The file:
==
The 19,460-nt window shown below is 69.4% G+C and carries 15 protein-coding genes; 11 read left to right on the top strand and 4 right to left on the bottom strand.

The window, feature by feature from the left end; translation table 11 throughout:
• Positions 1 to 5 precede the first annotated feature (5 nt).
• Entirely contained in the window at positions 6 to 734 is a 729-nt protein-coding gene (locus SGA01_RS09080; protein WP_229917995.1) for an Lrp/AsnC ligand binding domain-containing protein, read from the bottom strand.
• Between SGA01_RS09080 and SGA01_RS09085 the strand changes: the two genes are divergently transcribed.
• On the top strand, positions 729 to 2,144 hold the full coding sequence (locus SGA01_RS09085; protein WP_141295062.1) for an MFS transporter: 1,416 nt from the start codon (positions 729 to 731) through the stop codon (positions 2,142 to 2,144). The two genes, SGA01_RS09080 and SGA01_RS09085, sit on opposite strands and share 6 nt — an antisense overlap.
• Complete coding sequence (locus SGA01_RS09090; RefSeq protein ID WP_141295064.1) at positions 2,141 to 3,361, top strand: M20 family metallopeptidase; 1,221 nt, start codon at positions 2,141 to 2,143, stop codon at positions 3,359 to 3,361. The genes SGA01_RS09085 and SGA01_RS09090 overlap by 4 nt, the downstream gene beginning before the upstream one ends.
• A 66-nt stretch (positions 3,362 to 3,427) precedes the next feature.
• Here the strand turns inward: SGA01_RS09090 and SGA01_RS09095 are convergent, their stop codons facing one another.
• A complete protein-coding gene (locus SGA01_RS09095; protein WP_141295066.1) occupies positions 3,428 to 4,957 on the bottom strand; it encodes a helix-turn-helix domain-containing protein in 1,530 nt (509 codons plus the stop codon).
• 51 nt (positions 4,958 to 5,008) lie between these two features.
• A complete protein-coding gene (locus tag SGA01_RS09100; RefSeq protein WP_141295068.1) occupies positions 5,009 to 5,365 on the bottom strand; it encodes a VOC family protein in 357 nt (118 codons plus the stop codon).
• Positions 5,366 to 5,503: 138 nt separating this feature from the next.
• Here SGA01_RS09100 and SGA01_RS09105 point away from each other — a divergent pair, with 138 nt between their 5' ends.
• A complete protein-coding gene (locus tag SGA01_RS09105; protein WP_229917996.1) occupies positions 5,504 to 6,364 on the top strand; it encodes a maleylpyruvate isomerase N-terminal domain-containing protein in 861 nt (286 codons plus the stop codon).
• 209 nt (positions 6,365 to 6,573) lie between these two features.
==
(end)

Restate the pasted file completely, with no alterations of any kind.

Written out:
The 19,460-nt window shown below is 69.4% G+C and carries 15 protein-coding genes; 11 read left to right on the top strand and 4 right to left on the bottom strand.

The window, feature by feature from the left end; translation table 11 throughout:
• Positions 1 to 5 precede the first annotated feature (5 nt).
• Entirely contained in the window at positions 6 to 734 is a 729-nt protein-coding gene (locus SGA01_RS09080; protein WP_229917995.1) for an Lrp/AsnC ligand binding domain-containing protein, read from the bottom strand.
• Between SGA01_RS09080 and SGA01_RS09085 the strand changes: the two genes are divergently transcribed.
• On the top strand, positions 729 to 2,144 hold the full coding sequence (locus SGA01_RS09085; protein WP_141295062.1) for an MFS transporter: 1,416 nt from the start codon (positions 729 to 731) through the stop codon (positions 2,142 to 2,144). The two genes, SGA01_RS09080 and SGA01_RS09085, sit on opposite strands and share 6 nt — an antisense overlap.
• Complete coding sequence (locus SGA01_RS09090; RefSeq protein ID WP_141295064.1) at positions 2,141 to 3,361, top strand: M20 family metallopeptidase; 1,221 nt, start codon at positions 2,141 to 2,143, stop codon at positions 3,359 to 3,361. The genes SGA01_RS09085 and SGA01_RS09090 overlap by 4 nt, the downstream gene beginning before the upstream one ends.
• A 66-nt stretch (positions 3,362 to 3,427) precedes the next feature.
• Here the strand turns inward: SGA01_RS09090 and SGA01_RS09095 are convergent, their stop codons facing one another.
• A complete protein-coding gene (locus SGA01_RS09095; protein WP_141295066.1) occupies positions 3,428 to 4,957 on the bottom strand; it encodes a helix-turn-helix domain-containing protein in 1,530 nt (509 codons plus the stop codon).
• 51 nt (positions 4,958 to 5,008) lie between these two features.
• A complete protein-coding gene (locus tag SGA01_RS09100; RefSeq protein WP_141295068.1) occupies positions 5,009 to 5,365 on the bottom strand; it encodes a VOC family protein in 357 nt (118 codons plus the stop codon).
• Positions 5,366 to 5,503: 138 nt separating this feature from the next.
• Here SGA01_RS09100 and SGA01_RS09105 point away from each other — a divergent pair, with 138 nt between their 5' ends.
• A complete protein-coding gene (locus tag SGA01_RS09105; protein WP_229917996.1) occupies positions 5,504 to 6,364 on the top strand; it encodes a maleylpyruvate isomerase N-terminal domain-containing protein in 861 nt (286 codons plus the stop codon).
• 209 nt (positions 6,365 to 6,573) lie between these two features.